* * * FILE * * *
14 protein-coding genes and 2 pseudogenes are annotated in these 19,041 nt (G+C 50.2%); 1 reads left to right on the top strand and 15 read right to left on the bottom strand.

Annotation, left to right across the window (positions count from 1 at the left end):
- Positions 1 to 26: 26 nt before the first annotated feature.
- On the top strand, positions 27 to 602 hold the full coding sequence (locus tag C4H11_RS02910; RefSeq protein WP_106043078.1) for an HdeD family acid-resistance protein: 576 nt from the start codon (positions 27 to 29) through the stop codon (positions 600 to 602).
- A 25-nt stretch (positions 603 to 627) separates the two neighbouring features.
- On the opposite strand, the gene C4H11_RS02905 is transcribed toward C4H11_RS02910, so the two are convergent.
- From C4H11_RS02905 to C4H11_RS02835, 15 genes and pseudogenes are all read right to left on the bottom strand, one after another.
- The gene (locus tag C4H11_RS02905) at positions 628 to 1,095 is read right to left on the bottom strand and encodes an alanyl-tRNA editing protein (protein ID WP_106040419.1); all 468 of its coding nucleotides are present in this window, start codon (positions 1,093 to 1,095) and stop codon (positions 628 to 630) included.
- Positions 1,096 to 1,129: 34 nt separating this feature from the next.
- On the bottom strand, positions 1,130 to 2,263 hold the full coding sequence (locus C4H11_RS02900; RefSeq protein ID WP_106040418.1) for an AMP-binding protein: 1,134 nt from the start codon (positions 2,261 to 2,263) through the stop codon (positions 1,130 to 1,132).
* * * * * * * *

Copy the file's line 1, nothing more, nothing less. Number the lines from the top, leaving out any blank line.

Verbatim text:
14 protein-coding genes and 2 pseudogenes are annotated in these 19,041 nt (G+C 50.2%); 1 reads left to right on the top strand and 15 read right to left on the bottom strand.